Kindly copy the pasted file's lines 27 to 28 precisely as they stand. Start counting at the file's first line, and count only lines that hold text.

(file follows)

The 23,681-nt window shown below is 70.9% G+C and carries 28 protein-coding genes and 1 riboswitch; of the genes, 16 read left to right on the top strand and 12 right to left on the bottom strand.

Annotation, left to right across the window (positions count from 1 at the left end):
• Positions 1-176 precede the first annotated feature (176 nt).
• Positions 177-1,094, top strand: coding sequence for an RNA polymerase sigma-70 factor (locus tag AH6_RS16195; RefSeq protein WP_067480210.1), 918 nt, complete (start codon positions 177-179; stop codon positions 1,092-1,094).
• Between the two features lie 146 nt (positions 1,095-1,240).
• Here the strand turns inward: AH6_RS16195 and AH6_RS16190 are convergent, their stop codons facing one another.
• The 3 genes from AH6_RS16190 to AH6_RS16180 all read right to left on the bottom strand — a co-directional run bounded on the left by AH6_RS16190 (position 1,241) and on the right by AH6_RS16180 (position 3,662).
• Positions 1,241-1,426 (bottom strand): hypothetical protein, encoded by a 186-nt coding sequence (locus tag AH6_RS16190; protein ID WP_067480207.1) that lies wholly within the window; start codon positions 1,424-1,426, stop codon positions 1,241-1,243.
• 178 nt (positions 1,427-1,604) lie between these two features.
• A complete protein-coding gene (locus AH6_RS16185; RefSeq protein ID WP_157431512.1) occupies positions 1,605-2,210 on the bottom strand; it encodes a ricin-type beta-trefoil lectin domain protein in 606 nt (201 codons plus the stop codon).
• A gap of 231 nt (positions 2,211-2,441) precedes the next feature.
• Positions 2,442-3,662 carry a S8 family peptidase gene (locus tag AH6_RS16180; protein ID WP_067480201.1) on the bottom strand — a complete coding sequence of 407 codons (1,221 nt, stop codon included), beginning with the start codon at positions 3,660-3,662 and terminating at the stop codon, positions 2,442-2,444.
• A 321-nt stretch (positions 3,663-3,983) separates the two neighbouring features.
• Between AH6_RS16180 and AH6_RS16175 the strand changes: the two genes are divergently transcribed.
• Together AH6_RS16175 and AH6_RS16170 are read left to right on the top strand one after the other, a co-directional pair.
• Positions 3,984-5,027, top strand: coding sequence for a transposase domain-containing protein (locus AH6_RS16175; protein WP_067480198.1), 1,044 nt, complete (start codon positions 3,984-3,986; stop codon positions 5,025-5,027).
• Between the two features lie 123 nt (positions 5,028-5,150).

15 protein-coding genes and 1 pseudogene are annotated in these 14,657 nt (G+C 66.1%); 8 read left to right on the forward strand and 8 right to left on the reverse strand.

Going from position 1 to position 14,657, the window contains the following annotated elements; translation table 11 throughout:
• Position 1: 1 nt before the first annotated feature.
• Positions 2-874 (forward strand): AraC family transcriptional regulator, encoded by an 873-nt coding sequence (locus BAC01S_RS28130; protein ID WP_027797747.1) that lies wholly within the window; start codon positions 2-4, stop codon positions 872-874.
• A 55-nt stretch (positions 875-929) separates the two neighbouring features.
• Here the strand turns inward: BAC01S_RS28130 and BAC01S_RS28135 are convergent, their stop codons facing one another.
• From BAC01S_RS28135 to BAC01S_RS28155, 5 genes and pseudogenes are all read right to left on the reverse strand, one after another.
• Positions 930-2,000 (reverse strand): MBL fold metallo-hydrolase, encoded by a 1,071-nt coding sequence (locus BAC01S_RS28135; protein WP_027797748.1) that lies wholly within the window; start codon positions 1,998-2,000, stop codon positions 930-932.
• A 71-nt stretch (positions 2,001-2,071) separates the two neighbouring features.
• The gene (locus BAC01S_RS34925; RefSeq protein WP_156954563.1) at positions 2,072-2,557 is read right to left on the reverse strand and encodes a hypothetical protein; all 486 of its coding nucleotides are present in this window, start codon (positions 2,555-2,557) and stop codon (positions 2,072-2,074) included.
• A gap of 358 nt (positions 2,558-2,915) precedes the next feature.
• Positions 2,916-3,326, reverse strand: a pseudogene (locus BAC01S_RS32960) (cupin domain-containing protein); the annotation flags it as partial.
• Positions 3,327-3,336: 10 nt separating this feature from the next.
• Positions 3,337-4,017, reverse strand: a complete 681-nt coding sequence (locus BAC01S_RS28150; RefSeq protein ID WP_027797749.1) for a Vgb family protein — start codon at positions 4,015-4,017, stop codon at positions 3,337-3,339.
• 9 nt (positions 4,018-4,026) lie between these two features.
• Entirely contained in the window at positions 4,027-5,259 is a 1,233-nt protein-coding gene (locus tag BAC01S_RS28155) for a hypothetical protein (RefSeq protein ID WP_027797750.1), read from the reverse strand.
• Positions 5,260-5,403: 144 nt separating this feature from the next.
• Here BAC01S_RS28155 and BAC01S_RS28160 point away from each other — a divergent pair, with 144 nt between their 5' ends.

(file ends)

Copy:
• The gene (locus BAC01S_RS34925; RefSeq protein WP_156954563.1) at positions 2,072-2,557 is read right to left on the reverse strand and encodes a hypothetical protein; all 486 of its coding nucleotides are present in this window, start codon (positions 2,555-2,557) and stop codon (positions 2,072-2,074) included.
• A gap of 358 nt (positions 2,558-2,915) precedes the next feature.